The marriage lasted between four to six years, depending on when the marriage took place, before Salisbury died. Like Alice`s first husband, he did not die of natural causes, but in consequence of his military involvement in France. Being the commander of the English troops at one of the most famous events of the Hundred Years War, the Siege of Orleans, Salisbury died a brutal death. Having retired to a tower overlooking the besieged city, he was inside the building when it was hit by a cannon ball, naturally all but destroying the room he was inside and sending shrapnel flying. Salisbury was hit by this debris, which, according to one contemporary source, tore off the right half of his face and his right eye. 

Though it must have been immediately obvious that he could not survive these wounds, Salisbury did not die immediately. He was carried to safety to the city of Meaux, where he died eight days later, on 3 November 1428. It is not known whether Alice was in France when her husband died, and if so, if she arrived in Meaux quickly enough to be with her husband when he died. 

At the age of 24, Alice was a warrior`s widow for the second time. Like Sir John Phelip, Salisbury had made provisions for her, leaving her 1,000 marks in gold, 3,000 marks in plate and jewellery together with half of the rest of his possessions, which meant that Alice would never want for money again, even if she chose not to remarry. Moreover, Salisbury`s connections together with Sir John`s gave her an in with most of the nobility. She had no more need to remarry for any material reasons. Any marriage she chose to make after becoming a widow for the second time would be because it was her wish to do so. 

Perhaps, Alice was uncertain whether she ever wished to remarry after Salisbury`s death, but if so, she soon was to make up her mind. Within two years, she had chosen a third husband – Salisbury`s successor as commander of the English troops in France, William de la Pole, Earl of Suffolk. 



Unlike Salisbury, for whom we have no such evidence, Alice definitely knew Suffolk before she married him; he had been close to her husband and had been present at the wedding in 1424 during which Alice rejected the Duke of Burgundy. Though her feelings about Suffolk then, or his feelings about her, are naturally unknowable, it was the first marriage Alice chose for herself. Though, as a widow, she would have been entitled to choose any husband she wished after Sir John`s death, in practise her youth prevented her from it. This was not the case in 1430. She was old enough to make her own decision, was a dowager duchess, well-connected and very rich. Her decisions were her own, and she chose Suffolk for herself. 

It is tempting to think of her doing so for love, but it is also possible that she simply considered him the most noble offer she was going to get, and prefered being married to an earl to being alone. For his part, Suffolk naturally profitted a lot from her connections and her money, though the very fact he agreed to a rather stern marriage contract whereby Alice retained control over her fortune suggests it was at the very least not solely for money that he chose to marry her. Moreover, the fact that she had not given Salisbury any children might have suggested to Suffolk she was not able to have children, which would definitely be a disadvantage for someone of his standing. All in all, the evidence suggests that though both Alice and her third husband may have been partly motivated by pragmatic reasons when deciding to marry, a certain amount of affection was involved.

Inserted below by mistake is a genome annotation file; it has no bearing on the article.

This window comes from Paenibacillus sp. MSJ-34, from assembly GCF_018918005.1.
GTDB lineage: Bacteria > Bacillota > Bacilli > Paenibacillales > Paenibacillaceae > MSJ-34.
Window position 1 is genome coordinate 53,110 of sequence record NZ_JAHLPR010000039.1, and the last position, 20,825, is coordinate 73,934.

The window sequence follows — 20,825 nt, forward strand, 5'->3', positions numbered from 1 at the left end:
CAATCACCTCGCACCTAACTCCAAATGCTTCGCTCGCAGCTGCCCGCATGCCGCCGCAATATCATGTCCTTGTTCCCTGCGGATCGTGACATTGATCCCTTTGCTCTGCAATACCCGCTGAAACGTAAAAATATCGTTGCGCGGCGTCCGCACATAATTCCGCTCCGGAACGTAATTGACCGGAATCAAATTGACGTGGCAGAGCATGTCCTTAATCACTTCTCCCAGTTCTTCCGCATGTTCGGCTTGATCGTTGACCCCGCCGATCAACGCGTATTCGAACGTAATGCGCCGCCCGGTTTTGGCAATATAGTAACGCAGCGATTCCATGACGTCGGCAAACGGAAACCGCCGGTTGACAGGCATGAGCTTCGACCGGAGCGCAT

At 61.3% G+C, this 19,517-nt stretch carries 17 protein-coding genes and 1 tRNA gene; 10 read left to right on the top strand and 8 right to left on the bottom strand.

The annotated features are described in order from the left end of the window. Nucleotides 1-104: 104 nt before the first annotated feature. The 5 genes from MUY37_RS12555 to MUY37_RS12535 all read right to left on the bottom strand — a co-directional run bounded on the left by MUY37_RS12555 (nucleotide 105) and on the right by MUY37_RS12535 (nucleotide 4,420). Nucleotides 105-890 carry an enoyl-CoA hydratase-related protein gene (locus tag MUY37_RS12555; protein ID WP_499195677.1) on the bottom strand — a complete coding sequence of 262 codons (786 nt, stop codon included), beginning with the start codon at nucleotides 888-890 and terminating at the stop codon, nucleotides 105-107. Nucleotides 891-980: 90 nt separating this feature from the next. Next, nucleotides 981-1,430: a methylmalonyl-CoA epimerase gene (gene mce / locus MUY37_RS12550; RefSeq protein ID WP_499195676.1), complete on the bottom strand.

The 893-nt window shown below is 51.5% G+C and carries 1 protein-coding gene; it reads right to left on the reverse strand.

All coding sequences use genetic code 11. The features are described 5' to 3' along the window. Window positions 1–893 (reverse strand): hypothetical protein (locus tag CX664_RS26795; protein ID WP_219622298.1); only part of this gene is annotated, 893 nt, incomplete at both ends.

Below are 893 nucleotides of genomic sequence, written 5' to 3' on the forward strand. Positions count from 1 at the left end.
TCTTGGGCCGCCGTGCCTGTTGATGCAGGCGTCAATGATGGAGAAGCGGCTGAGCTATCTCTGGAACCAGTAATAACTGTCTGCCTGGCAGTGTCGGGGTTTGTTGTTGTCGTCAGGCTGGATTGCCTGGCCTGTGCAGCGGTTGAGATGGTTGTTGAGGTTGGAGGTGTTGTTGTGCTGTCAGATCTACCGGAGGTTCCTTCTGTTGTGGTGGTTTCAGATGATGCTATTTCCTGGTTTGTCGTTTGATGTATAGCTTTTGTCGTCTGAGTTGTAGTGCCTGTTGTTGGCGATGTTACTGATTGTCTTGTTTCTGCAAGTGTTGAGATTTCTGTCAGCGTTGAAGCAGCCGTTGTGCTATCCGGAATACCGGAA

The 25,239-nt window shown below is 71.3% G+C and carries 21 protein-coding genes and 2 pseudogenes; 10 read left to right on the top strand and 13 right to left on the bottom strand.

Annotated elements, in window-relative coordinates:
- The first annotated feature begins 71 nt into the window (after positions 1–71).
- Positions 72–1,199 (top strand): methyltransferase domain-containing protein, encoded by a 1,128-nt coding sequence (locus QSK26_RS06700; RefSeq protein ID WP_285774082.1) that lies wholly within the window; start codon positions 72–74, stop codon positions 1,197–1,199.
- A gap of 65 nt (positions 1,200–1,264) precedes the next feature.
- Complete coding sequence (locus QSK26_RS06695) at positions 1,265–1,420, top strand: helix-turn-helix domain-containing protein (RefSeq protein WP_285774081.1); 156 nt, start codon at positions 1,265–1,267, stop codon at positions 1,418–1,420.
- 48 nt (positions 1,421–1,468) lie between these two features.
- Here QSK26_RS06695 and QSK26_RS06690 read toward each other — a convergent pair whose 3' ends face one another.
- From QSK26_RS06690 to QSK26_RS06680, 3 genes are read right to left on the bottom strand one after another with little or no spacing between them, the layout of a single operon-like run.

Whyever it was made, the marriage, for which royal licence was granted in November 1430, would turn out to be a strong one. Suffolk, who had spent most of his time in France since becoming an earl in 1415, returned to England more and more to be with his wife, and began rising in the young King Henry VI`s favour, much supported by Alice. It was her connections and especially her money that first gave William a foothold at royal court, more so than his own connections and title. Though especially Alice`s connection to the royal court is commonly assumed to have grown after Henry VI married Margaret of Anjou, there is a lot of evidence that she was popular with the young king long before that happened. Suffolk`s career at court has been amply covered in a lot of books and articles, but rarely is a focus laid on his marriage, even though he himself was obviously proud of his wife. Much like Salisbury before him, he appeared to be very happy with her, while Alice always supported her husband in what he did, even when it was an unpopular choice.

Henry VI`s trust in the couple is perhaps best examplified not in the many grants and presents he made them, but in the fact that, when his mother Katherine of Valois died in 1437, he granted them custody of his young half-brothers, Edmund and Owen Tudor. 

This arrangement did not last long, though it does not seem to have been changed because of any sort of disagreement between king and earl and countess, but a decision by Suffolk himself, who appears to have chosen to send them to his sister Katherine, who was a nun at Barking Abbey. 



Why this decision was made, we do not know, but it easy to imagine that Suffolk and Alice enjoyed taking care of children while at the same time feeling sorry they themselves did not have any. There are indications Alice had miscarriages in 1438 and 1440, by which time she and Suffolk must have feared they were destined to be childless. However, this would turn out to be untrue and in September 1442, Alice gave birth to her only child, a boy called John after Suffolk`s brother. It is often claimed that Henry VI was John`s godfather, but while this is very probable, it is not definite. Even if he was not, however, Henry VI certainly went out of his way to favour the child of the couple so close to him, making arrangements for him in the event of his father`s death and, when their boy was one and a half years old, jointly granting Alice and Suffolk the wardship of one of the wealthiest heiresses in the kingdom, Margaret Beaufort, who would grow up to be Henry VII`s mother.